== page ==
traffic between copyright law and patent law.35 Patent law, after all, does allow an inventor to stop others from copying his ideas, but it does so only under limited circumstances. For instance, patent law requires that the idea in question be significantly unique as compared to ideas already known in the relevant field,36 and patent law further requires that a patent applicant disclose in significant detail exactly how the relevant invention works.37 The idea/expression dichotomy is thus perhaps best explained on the ground that it stops inventors from ducking those requirements by using copyright law to protect what patent law is meant to protect. 42. Another category of exceptions to the prohibition on copying involves exceptions where authorship incentives are not plausibly at stake. Consider, for example, the rule that prohibits unauthorized performances. The statutory provision that forbids this form of copying does so only with respect to public performances. Private performances are thus by definition permissible.38 The economic rationale is that private performances do not much matter when it comes to copyright law's incentive purpose.39 While a playwright can plausibly detect public performances of his work and request sometimes substantial payments for them, a playwright cannot plausibly detect private performances (like a dramatic reading by a father to his son) nor would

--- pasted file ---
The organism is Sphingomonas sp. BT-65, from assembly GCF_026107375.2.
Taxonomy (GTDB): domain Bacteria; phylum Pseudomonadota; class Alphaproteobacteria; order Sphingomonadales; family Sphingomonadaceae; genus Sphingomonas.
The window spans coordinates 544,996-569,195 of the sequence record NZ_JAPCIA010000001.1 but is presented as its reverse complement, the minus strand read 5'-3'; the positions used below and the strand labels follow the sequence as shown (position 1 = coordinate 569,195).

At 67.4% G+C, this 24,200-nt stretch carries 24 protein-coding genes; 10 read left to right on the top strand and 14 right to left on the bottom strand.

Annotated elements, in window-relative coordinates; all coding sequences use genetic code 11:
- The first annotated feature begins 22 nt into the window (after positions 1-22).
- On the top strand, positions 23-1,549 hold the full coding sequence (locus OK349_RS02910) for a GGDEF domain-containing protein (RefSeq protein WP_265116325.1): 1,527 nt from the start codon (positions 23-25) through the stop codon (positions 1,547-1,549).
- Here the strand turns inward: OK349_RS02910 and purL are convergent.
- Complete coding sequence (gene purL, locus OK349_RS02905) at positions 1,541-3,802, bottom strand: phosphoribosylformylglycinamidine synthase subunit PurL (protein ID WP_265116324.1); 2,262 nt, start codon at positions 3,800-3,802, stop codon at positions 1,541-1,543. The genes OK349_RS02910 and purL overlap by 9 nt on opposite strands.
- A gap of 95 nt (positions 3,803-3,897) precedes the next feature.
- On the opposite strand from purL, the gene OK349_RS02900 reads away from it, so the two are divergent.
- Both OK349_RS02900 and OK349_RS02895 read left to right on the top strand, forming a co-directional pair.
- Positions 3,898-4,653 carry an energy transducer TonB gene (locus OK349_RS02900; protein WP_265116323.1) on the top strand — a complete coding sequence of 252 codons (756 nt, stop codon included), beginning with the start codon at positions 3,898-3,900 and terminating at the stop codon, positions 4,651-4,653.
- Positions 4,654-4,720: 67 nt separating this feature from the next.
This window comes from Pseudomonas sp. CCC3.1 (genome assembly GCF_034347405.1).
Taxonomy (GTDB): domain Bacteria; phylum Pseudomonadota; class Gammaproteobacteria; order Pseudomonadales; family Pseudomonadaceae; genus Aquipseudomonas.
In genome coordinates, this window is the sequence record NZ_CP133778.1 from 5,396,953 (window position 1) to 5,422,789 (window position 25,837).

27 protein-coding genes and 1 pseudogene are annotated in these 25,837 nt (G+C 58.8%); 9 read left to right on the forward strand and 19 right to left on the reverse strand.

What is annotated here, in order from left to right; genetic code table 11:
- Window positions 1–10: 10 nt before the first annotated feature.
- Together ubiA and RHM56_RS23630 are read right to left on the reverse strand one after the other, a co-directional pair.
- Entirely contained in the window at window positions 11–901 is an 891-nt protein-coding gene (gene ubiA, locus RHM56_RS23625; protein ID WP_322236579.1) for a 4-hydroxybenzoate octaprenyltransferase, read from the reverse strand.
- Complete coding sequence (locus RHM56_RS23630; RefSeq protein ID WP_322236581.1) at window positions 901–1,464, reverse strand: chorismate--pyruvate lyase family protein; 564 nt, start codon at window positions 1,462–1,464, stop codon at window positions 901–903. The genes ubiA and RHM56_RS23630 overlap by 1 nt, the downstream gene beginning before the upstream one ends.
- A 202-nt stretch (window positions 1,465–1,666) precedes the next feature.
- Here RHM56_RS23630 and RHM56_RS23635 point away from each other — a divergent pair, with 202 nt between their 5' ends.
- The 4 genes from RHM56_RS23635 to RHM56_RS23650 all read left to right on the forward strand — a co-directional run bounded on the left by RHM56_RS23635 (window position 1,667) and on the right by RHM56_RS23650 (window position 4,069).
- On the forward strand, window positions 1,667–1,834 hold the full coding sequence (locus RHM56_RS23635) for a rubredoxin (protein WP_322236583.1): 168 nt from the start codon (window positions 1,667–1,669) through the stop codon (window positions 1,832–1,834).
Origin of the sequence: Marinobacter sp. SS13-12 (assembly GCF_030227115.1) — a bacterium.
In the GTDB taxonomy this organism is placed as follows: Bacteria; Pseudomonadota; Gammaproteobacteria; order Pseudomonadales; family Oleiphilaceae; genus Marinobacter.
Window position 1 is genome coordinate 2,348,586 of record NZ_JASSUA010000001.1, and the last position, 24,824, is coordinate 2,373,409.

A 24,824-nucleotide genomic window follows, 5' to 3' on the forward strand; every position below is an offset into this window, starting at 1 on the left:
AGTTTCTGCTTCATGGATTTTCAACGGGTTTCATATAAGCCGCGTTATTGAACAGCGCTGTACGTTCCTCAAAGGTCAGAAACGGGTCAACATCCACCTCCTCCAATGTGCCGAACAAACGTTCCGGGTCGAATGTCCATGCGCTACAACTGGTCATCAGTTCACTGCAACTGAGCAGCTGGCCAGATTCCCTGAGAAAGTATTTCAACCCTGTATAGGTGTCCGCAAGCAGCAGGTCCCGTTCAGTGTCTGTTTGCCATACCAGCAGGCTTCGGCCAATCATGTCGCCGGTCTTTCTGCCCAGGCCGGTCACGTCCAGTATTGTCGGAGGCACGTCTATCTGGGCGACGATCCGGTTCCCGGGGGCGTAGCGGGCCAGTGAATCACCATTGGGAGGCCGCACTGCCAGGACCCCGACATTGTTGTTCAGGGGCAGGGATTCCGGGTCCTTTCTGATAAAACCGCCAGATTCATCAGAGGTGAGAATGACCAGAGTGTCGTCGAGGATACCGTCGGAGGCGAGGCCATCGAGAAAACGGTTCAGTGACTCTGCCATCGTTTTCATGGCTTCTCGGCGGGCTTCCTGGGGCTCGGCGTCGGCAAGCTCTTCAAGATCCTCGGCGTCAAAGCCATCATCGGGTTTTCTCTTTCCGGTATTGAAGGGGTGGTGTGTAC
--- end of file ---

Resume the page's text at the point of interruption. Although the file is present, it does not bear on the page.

Mazer v. Stein, 347 U.S. 201, 218 (1954) ("Unlike a patent, a copyright gives no exclusive right to the art disclosed; protection is given only to the expression of the idea--not the idea itself."); Lexmark Int'l, Inc. v. Static Control Components, Inc., 387 F.3d 522, 535 (6th Cir. 2004) (section 102(b) "embodies the common-law idea-expression dichotomy that distinguishes the spheres of copyright and patent law."). See 35 U.S.C. §§ 102 & 103 (judging asserted inventions on grounds of obviousness and novelty).
37 36 35
See 35 U.S.C. § 112 (requiring a disclosure sufficient to inform someone skilled in the relevant art). See 17 U.S.C. § 101 (defining what it means to perform a work "publicly"); § 106(4) (forbidding unauthorized public, but not private, performance).
"[A] use that has no demonstrable effect upon the potential market for, or the value of, the copyrighted work need not be prohibited in order to protect the author's incentive to create. The prohibition of such noncommercial uses would merely inhibit access to ideas without any countervailing benefit." Sony Corp. of Am. v. Universal City Studios, Inc., 464 U.S. 417, 451 (1984). See also Twentieth Century Music Corp. v. Aiken, 422 U.S. 151, 155 (1975) ("No license is required by the Copyright Act, for example, to sing a copyrighted lyric in the shower.").